Saturday, July 10, 2010

Interlude: Off the bikes around Cancún, including Isla Mujeres and Isla Holbóx (May 24- June 6, 2010)

Once in Cancún, we spent a few days staying with our extremely helpful and gracious couchsurfing host, Rodrigo. Then, on our way to visit nearby Isla Mujeres, accompanied by our friend Steph, we encountered an amazing roadside fish vendor in Puerto Juarez. It was to become our favorite place to eat...
Fresh-caught pargo, or red snapper.


A few minutes later, they're sizzling away...

...and ready to eat, with fresh veggies, salsa, and an endless supply of corn tortillas.

On the Isla Mujeres ferry with Steph, a friend from Jersey. No, not New Jersey.

Sunset on the beach, with placid Caribbean waters.

The Volk brothers cooling off in crystal clear turquoise water at Playa Norte

Sea-faring pedal trike

Our evening hang-out spot on the malecon (seaside walkway)

The madness of the Cancún hotel zone rises in the distance, as seen from the southern end of Isla Mujeres

Fashion misfit, happy to be protected from the strong UV rays

Punta Sur, where we spotted sea turtles feeding in the late afternoon.  About a week later, this was to be the site of a near-death snorkeling incident (Jeff)...

Magnificent frigate birds soared right by us, buzzing our heads, as we relaxed on the rocks and enjoyed the breeze:




At Punta Sur, we were treated to a sunset with spendid and colorful skies



Sea urchins scour the sub-aquatic surfaces

Sculptures amidst the natural seaside vegetation

No, we didn't have Long Wang for lunch

After Isla Mujeres, we headed north by bus to Isla Holbox.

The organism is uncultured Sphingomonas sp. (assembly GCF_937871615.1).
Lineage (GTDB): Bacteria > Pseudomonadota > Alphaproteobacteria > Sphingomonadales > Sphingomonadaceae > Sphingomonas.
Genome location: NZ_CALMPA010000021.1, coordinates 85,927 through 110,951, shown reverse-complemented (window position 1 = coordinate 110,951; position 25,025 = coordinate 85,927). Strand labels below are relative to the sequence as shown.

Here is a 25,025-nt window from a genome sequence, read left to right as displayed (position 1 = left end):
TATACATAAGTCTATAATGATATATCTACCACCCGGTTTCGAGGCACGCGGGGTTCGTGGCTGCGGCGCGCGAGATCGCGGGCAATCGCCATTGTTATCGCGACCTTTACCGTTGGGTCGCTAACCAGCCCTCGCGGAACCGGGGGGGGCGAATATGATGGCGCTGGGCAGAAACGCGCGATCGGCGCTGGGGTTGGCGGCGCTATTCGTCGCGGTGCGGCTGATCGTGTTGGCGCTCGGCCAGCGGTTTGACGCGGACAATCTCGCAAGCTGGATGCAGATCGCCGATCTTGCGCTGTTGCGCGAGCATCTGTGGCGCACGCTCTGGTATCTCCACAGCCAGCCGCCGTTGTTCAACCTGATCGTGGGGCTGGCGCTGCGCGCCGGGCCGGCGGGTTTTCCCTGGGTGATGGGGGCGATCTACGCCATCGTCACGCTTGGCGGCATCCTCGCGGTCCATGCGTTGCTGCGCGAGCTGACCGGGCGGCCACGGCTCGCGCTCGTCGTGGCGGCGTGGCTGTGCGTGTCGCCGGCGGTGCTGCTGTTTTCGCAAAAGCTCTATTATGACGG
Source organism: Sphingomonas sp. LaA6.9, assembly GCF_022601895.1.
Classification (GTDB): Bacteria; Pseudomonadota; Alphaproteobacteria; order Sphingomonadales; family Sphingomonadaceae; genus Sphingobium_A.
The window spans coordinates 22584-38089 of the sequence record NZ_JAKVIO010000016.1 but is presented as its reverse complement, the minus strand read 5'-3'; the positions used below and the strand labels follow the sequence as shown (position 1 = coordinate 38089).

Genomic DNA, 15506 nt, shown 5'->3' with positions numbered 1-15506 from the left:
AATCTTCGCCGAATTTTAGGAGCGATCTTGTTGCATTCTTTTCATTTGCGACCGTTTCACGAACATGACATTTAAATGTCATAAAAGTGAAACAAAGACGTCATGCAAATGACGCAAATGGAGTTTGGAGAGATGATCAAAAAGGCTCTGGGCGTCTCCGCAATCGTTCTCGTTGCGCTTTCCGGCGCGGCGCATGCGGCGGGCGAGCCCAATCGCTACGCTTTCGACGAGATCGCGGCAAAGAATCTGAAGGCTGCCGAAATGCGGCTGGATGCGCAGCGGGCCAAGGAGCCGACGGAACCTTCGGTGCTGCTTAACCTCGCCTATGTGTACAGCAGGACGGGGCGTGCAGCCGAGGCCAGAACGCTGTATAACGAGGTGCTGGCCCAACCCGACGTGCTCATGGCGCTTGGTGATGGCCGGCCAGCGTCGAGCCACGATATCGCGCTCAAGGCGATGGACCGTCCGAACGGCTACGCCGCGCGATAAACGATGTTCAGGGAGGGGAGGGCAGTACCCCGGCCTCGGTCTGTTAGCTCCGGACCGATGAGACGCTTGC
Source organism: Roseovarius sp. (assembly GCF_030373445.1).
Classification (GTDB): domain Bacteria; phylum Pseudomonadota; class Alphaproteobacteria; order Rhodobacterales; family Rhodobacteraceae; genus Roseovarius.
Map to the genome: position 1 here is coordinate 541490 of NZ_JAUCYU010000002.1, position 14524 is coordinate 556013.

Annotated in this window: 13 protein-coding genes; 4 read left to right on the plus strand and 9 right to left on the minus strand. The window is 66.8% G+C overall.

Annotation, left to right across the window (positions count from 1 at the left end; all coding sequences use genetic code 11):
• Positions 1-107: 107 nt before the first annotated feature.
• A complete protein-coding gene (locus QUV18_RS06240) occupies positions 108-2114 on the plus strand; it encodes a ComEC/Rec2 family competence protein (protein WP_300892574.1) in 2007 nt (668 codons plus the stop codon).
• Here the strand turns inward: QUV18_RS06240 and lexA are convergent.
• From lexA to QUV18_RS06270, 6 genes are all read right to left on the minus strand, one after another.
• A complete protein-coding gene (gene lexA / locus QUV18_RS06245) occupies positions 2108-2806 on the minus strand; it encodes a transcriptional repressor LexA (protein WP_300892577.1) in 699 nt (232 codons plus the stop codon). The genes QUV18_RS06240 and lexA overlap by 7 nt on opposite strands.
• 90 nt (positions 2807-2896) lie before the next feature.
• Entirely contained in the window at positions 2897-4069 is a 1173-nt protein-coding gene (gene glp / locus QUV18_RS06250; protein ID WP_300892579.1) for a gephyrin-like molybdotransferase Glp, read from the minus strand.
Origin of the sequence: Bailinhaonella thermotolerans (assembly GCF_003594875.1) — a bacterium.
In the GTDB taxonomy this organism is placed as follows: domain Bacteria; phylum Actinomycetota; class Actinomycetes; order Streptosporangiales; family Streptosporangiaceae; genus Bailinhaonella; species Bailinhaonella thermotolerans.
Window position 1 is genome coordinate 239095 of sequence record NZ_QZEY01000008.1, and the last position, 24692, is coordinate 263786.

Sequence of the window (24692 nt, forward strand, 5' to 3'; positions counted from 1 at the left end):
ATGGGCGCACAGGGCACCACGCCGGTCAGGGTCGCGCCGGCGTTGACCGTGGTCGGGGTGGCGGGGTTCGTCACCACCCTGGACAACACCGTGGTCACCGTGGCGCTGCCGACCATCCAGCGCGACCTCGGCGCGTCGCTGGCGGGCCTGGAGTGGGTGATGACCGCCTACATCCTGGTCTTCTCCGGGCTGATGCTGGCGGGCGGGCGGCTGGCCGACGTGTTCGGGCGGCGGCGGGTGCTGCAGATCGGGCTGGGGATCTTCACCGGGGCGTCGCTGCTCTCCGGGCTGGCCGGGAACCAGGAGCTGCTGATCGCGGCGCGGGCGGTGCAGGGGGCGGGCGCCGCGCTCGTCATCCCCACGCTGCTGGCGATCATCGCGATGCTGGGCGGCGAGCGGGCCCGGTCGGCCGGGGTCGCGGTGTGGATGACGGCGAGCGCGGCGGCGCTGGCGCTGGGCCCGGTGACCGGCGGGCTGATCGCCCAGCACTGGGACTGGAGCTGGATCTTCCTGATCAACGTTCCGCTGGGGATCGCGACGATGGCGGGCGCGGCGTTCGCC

Here's our stealth camp, about a 2 mile walk down the beach from town. Just us, birds, and dusk armies of voracious mosquitoes.

Bird tracks in the sand (heron)

A heron stalks the shallow waters

This iguana lives in the hollow wall of an unfinished building.

Pelicans perched on posts near the playa

pelican and cormorant

...there were raptors (above)... and a gaggle of cormorants (below):

...iguanas...


...more dazzling landscapes on Holbox...



Jason breaking camp at sunrise just before leaving the island



We made our way from Isla Holbox back to Isla Mujeres, but not before stopping once again for a roadside fish-fry.  This giant red snapper cost us 100 pesos, or about $8 US,  prepared and served with veggies, salsa, limes, and tortillas, of course.



A shot of our stealth campsite on Isla Mujeres, used for a total of 7 days over two trips


In and around Garrafón Park, at the southern end of Isla Mujeres, is some amazing snorkeling.  There we saw huge rainbow parrotfish, rays, barracuda, and schools of various Caribbean fish species. 


Unfortunately, the currents were a little strong on this day (June 5), and variable, and Jeff got caught in a rip tide in late afternoon.  Heading towards open sea, and without a life jacket, he opted to swim for the rocks at the point of the island.  Barely arriving there, he was caught in a series of giant waves, spun upside down and around underwater, and thrashed against the cliffs numerous times, cliffs composed of knife-sharp volcanic rock.  He ended up with a sorry assortment of injuries, a heap of pain, and VERY lucky to be alive:


moments after emerging from the water


Jeff's right nipple, 1/8 of an inch from being torn off completely


He was able to count 60 minor injuries: cuts, abrasions, gouges, and scrapes on both hands, both arms, both legs, and chest; there was also deep bruising on both upper thighs.  Unfortunately, he also received blunt trauma on both knees, thereby bruising both kneecaps and compromising some mobility for the next month...

2 comments:

Daniela said...

Hey Jeff - I was just there in January - Holbox and Isla Mujeres. Nice to see the beautiful water again. I hope you're healing from your run-in with the rocks...

Luis Arriola said...

Hope Jeff got better from the wounds, also hope you spend a nice time depite the bad moment. Isla mujeres tours are great for activties like snorkeling and visiting some nice locations there.